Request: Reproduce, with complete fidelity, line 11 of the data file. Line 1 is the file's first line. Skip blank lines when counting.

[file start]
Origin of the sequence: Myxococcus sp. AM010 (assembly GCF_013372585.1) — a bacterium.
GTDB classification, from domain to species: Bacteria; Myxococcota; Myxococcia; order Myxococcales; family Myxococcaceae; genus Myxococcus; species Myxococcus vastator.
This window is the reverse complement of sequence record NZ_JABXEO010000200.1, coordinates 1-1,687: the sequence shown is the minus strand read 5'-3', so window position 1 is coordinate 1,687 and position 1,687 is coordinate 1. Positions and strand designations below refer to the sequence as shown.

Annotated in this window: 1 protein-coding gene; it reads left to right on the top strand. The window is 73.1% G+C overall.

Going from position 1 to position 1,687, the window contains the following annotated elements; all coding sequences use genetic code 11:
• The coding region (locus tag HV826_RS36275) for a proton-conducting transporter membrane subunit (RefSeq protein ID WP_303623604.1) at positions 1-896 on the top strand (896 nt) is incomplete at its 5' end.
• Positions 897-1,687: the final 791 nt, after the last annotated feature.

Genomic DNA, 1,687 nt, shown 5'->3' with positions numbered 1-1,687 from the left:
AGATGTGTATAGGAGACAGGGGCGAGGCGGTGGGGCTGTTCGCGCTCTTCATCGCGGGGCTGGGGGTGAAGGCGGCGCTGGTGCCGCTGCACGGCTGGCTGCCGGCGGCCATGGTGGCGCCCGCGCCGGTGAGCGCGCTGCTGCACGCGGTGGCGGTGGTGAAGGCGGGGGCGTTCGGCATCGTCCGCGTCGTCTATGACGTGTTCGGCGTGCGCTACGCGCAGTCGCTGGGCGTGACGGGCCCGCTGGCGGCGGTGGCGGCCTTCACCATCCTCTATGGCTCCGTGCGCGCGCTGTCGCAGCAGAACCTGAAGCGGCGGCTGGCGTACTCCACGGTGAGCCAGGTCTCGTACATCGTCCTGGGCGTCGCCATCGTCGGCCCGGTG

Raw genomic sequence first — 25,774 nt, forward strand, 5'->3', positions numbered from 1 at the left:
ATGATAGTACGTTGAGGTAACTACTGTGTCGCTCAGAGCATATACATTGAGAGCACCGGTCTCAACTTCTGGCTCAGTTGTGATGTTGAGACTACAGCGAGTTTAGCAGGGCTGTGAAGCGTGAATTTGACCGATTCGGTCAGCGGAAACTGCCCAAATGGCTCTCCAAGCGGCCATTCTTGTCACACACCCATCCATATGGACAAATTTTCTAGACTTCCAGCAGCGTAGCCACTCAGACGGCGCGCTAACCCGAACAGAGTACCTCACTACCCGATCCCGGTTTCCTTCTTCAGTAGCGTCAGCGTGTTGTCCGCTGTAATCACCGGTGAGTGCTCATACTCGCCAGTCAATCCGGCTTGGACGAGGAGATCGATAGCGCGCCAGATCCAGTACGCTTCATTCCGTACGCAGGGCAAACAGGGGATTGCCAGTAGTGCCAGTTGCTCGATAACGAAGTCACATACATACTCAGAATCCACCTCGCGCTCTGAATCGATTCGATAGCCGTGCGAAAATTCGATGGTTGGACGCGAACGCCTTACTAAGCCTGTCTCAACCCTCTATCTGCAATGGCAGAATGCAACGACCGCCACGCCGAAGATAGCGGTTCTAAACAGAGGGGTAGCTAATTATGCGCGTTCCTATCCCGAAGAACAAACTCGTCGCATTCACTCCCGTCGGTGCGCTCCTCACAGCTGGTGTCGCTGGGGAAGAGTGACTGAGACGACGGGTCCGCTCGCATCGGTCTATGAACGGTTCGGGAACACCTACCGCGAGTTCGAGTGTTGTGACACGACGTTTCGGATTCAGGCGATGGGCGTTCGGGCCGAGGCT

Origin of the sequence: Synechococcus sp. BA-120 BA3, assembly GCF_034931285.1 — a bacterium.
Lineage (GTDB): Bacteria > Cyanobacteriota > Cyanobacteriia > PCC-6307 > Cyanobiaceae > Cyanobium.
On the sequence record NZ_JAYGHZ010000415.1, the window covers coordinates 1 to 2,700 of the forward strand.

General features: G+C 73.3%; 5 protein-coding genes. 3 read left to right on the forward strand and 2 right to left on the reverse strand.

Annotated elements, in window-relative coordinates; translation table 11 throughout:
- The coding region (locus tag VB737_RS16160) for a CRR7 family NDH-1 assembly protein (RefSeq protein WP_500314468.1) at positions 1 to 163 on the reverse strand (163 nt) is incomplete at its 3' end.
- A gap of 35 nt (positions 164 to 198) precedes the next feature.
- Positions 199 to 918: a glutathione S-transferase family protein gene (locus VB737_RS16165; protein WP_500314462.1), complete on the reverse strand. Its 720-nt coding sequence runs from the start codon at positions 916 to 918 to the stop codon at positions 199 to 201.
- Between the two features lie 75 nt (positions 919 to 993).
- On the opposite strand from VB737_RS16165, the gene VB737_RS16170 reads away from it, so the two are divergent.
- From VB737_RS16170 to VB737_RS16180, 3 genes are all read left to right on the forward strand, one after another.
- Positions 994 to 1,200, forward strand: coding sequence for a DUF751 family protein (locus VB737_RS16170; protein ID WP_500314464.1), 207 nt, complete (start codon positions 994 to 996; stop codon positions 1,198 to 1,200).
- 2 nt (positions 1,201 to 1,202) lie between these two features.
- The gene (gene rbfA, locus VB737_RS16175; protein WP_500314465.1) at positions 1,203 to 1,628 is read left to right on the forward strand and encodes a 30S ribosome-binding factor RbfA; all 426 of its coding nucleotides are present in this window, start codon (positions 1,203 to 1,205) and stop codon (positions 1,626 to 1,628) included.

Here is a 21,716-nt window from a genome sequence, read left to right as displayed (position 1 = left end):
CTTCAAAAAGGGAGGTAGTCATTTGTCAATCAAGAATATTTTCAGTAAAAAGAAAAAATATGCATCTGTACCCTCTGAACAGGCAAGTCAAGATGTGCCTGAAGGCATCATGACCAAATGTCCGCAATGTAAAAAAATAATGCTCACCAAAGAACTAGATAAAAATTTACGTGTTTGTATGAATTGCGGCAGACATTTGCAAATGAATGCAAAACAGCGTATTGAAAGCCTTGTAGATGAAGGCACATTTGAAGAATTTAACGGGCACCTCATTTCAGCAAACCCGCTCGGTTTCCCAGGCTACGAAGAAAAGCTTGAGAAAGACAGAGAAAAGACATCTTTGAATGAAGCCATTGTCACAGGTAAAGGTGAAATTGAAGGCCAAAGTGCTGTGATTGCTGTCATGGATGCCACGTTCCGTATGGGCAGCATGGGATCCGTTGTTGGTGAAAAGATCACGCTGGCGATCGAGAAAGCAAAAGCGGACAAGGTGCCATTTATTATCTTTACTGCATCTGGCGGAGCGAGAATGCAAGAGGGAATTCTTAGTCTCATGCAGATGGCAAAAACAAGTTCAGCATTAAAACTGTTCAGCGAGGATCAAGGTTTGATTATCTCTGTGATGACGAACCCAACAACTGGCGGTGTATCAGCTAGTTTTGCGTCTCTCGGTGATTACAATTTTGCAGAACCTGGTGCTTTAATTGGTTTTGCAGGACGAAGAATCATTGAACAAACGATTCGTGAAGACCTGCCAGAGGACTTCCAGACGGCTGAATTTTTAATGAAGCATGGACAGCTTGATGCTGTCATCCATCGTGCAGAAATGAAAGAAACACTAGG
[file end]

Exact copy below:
ATGATAGTACGTTGAGGTAACTACTGTGTCGCTCAGAGCATATACATTGAGAGCACCGGTCTCAACTTCTGGCTCAGTTGTGATGTTGAGACTACAGCGAGTTTAGCAGGGCTGTGAAGCGTGAATTTGACCGATTCGGTCAGCGGAAACTGCCCAAATGGCTCTCCAAGCGGCCATTCTTGTCACACACCCATCCATATGGACAAATTTTCTAGACTTCCAGCAGCGTAGCCACTCAGACGGCGCGCTAACCCGAACAGAGTACCTCACTACCCGATCCCGGTTTCCTTCTTCAGTAGCGTCAGCGTGTTGTCCGCTGTAATCACCGGTGAGTGCTCATACTCGCCAGTCAATCCGGCTTGGACGAGGAGATCGATAGCGCGCCAGATCCAGTACGCTTCATTCCGTACGCAGGGCAAACAGGGGATTGCCAGTAGTGCCAGTTGCTCGATAACGAAGTCACATACATACTCAGAATCCACCTCGCGCTCTGAATCGATTCGATAGCCGTGCGAAAATTCGATGGTTGGACGCGAACGCCTTACTAAGCCTGTCTCAACCCTCTATCTGCAATGGCAGAATGCAACGACCGCCACGCCGAAGATAGCGGTTCTAAACAGAGGGGTAGCTAATTATGCGCGTTCCTATCCCGAAGAACAAACTCGTCGCATTCACTCCCGTCGGTGCGCTCCTCACAGCTGGTGTCGCTGGGGAAGAGTGACTGAGACGACGGGTCCGCTCGCATCGGTCTATGAACGGTTCGGGAACACCTACCGCGAGTTCGAGTGTTGTGACACGACGTTTCGGATTCAGGCGATGGGCGTTCGGGCCGAGGCT